A shining example of what an employee advocacy program can do for an organization is our customer, Colliers, a diversified professional services and investment management company. Using Hootsuite Amplify, they put quality, brand-safe content in the hands of their 18,000 employees to share on their channels. This made it easier for those employees to build their personal brands on the networks that mattered to them most, while also increasing awareness of Colliers.

The results? In 2022, Colliers employees shared a staggering 4,700 posts, which led to an impressive reach of 9.5 million people in Canada alone, representing a 43% increase compared to the previous year.

Remember when companies were fearful of having their employees talk about them on social? We’ve certainly come a long way from there.

While this is still a new area that brands are still working on getting comfortable with, those who put trust in their employees reap the rewards. With the right tools and programs, activating employees’ social networks by providing them with brand-safe content can be empowering rather than risky.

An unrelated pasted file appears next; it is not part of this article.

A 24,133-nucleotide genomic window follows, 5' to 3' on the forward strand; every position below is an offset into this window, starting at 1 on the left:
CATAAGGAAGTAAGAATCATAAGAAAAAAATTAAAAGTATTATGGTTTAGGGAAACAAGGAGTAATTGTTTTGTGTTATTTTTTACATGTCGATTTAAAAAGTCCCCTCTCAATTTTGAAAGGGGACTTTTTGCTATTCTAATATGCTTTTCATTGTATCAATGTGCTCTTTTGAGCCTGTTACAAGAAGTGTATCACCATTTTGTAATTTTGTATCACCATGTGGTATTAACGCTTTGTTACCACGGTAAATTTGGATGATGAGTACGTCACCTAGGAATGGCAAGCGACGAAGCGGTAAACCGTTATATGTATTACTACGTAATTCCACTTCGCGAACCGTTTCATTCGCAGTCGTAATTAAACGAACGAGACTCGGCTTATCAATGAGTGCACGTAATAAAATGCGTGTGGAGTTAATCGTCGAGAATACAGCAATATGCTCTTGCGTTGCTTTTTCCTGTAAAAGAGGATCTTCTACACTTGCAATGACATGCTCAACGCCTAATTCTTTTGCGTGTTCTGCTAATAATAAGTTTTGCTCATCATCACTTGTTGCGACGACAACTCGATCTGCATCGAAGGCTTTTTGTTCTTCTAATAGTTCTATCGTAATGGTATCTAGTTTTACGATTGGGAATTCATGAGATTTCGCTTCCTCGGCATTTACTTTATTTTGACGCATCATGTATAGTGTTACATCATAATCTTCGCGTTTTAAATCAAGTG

Ignore customer service on social at your own peril

Unsurprisingly, the number one way to lose a customer is through poor customer experience. If you think back to a negative experience you’ve had interacting with a support team in person or over the phone, you’ll surely be transported back to the familiar thought: ‘you don’t deserve my business.’

Nowadays, that same expectation from customers applies to customer service on social media—in fact, a study by J.D. Power found that 67% of consumers have used a company’s social media channel for customer service inquiries. And they expect that service to be fast, with 42% expecting a response within 60 minutes and 32% expecting a response within 30 minutes.

“Not being present 24/7 on social is no longer an option,” explained Irina.

It’s easy to see in action all the time. Just think of that moment when TikTok and Instagram influencer Alix Earle and her friends found themselves stranded in Italy after a booking scam, and Airbnb stepped in to save the day.

@alixearle

THIS IS NOT REAL LIFE. Omg thank you @airbnb for coming to the rescue 🥹😭 #positano #airbnb #italy #girlstrip

♬ original sound – alix earle

Some might argue that this same level of service might not be replicated across the board, for those without ‘social juice,’ as Evan puts it (i.e. anyone without millions of followers). Which begs the question: how do you democratize customer service?